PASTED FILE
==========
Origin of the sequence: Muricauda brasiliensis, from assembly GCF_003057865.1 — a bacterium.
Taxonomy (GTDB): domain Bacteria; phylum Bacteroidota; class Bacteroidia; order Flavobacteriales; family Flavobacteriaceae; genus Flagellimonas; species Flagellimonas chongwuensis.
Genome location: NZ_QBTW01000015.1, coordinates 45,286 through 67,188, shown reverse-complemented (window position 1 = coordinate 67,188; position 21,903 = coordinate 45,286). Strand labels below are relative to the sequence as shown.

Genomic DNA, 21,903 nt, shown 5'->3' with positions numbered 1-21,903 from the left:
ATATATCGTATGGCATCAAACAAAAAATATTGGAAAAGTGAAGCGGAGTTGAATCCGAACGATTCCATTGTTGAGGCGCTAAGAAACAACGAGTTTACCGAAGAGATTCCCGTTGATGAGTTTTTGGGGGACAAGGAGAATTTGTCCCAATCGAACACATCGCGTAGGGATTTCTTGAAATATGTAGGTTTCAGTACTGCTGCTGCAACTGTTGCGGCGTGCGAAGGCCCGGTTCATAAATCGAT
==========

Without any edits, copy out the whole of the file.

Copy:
Origin of the sequence: Muricauda brasiliensis, from assembly GCF_003057865.1 — a bacterium.
Taxonomy (GTDB): domain Bacteria; phylum Bacteroidota; class Bacteroidia; order Flavobacteriales; family Flavobacteriaceae; genus Flagellimonas; species Flagellimonas chongwuensis.
Genome location: NZ_QBTW01000015.1, coordinates 45,286 through 67,188, shown reverse-complemented (window position 1 = coordinate 67,188; position 21,903 = coordinate 45,286). Strand labels below are relative to the sequence as shown.

Genomic DNA, 21,903 nt, shown 5'->3' with positions numbered 1-21,903 from the left:
ATATATCGTATGGCATCAAACAAAAAATATTGGAAAAGTGAAGCGGAGTTGAATCCGAACGATTCCATTGTTGAGGCGCTAAGAAACAACGAGTTTACCGAAGAGATTCCCGTTGATGAGTTTTTGGGGGACAAGGAGAATTTGTCCCAATCGAACACATCGCGTAGGGATTTCTTGAAATATGTAGGTTTCAGTACTGCTGCTGCAACTGTTGCGGCGTGCGAAGGCCCGGTTCATAAATCGAT